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How your state is teaching kids financial literacy

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Photo by Brooke Cagle on Unsplash

Written by Eliza Siegel as published in Stacker. Read the full article here.

How your state is teaching kids financial literacy?

Gone are the days when learning how to balance a checkbook in home economics class was enough to prepare young people for financial responsibility—if there ever was a time when that was true. Financial literacy is an undeniably valuable tool for navigating an increasingly digital and data-driven world. Online banking and investing are ever more accessible, and dozens of financial apps can help users keep track of their credit scores, account balances, and budgets in real time. But even with more tools available, income inequality continues to increase and student loan debt is valued at a record-shattering $1.7 trillion nationally.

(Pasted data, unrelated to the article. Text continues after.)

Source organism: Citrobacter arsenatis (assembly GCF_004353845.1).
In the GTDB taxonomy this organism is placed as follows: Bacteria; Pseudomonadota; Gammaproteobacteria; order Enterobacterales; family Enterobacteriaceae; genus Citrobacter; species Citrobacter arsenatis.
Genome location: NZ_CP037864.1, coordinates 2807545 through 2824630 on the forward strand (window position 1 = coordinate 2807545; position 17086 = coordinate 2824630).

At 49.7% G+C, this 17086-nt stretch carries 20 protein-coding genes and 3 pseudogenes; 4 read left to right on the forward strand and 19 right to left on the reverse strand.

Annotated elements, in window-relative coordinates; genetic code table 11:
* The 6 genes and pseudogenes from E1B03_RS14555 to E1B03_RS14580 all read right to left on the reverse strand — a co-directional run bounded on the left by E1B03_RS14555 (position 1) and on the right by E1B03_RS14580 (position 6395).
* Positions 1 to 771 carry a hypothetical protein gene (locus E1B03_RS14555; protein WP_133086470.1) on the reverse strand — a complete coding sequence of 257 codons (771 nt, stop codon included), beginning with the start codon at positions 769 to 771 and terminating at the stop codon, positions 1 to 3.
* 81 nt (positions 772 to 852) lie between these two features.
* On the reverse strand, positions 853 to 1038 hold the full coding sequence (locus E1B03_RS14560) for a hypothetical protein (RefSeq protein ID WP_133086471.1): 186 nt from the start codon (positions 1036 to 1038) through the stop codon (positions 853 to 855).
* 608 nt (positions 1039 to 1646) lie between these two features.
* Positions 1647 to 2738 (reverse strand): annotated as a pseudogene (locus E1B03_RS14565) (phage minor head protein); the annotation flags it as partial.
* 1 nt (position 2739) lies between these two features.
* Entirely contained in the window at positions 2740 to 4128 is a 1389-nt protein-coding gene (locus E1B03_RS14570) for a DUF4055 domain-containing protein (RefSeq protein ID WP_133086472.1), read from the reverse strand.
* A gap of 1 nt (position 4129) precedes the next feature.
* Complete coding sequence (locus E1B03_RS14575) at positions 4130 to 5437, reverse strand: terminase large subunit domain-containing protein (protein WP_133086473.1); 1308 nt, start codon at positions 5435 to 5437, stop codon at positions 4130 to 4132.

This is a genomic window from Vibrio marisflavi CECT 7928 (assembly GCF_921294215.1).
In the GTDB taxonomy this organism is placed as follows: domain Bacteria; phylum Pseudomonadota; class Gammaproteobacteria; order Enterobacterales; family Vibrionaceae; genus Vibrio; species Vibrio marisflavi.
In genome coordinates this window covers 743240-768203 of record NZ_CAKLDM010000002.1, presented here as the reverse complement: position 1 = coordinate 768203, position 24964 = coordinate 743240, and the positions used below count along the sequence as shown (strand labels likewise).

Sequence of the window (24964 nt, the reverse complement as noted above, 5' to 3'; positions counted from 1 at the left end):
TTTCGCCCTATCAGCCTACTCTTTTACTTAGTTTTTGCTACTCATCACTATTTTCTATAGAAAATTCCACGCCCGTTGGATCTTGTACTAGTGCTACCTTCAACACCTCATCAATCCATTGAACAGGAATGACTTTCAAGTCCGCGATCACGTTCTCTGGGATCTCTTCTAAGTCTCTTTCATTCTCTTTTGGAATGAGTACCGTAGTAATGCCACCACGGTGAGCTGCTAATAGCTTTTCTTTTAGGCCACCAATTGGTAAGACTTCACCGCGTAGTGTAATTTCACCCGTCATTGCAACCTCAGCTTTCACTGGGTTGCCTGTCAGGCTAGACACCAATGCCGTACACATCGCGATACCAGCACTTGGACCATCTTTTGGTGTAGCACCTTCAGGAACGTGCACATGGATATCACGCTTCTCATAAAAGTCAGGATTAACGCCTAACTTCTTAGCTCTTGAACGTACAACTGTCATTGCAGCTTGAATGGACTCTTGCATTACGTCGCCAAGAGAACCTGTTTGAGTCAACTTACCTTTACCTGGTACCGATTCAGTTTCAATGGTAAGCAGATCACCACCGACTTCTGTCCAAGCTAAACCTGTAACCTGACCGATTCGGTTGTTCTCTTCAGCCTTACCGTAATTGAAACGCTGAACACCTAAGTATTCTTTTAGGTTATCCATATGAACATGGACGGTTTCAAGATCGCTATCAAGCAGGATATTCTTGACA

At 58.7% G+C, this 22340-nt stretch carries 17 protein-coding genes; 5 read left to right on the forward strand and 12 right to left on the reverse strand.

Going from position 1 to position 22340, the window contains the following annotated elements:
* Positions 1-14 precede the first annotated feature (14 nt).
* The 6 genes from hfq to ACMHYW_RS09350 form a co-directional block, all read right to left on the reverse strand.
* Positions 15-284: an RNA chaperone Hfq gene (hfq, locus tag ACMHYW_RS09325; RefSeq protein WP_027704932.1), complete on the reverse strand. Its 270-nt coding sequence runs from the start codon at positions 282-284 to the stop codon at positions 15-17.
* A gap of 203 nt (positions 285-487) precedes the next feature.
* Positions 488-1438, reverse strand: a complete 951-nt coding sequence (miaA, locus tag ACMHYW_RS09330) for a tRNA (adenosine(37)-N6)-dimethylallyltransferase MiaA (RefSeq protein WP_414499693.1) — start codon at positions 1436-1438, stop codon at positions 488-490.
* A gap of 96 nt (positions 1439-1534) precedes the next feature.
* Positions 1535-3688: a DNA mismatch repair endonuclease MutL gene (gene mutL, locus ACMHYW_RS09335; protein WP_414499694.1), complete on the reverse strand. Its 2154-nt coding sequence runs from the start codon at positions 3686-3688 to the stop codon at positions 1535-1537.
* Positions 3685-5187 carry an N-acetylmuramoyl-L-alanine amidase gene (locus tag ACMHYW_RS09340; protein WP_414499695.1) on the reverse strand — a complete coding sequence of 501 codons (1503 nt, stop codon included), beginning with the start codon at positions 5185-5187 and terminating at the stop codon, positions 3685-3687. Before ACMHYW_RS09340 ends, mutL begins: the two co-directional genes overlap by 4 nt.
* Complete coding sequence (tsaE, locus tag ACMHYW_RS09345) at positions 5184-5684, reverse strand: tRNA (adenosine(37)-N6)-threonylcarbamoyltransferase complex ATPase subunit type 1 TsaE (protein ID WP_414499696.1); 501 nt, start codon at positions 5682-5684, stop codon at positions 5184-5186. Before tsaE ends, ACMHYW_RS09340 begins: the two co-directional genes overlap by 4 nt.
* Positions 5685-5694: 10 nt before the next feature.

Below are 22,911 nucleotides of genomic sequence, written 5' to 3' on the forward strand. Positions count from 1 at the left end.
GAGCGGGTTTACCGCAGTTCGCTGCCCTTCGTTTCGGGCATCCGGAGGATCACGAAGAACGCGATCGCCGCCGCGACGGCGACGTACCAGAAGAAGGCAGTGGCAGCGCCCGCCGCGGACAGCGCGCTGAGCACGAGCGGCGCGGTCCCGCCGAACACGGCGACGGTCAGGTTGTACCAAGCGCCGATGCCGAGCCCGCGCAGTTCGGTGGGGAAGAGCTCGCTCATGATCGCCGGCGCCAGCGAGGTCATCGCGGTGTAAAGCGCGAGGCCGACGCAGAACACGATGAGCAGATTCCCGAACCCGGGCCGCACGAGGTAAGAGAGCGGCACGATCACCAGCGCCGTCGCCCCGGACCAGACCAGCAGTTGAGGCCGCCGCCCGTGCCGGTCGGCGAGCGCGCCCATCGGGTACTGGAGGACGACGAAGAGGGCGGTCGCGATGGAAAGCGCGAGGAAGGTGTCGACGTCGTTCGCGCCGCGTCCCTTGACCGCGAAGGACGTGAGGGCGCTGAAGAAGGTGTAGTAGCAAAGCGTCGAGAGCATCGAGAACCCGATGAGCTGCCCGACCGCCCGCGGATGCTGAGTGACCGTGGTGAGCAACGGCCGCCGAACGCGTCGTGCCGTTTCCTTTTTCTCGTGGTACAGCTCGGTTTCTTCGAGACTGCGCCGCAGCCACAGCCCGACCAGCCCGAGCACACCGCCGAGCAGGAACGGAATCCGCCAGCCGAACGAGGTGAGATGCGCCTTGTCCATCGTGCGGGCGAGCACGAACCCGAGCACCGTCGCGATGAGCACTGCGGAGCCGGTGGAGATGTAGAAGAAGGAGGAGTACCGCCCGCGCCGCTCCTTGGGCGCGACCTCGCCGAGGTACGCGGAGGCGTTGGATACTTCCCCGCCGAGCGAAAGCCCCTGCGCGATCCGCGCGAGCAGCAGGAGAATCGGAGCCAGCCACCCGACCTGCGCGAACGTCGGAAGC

Citing data from the Council for Economic Education, GoHenry looked at six types of laws mandating personal finance education across the country and outlined where every state stands on each.

Despite the fact that 83% of Americans believe parents are responsible for teaching their children about finances, very few actually talk to their kids about money, according to an April 2022 CNBC poll. In fact, 69% of parents report feeling reluctant to broach the topic of finances with their kids. Because of this discomfort around discussing money, many children and young adults only learn of these financial concepts for the first time in school. But the way schools cover personal finance varies depending on the state you live in, your school district, and how well-resourced your school is.

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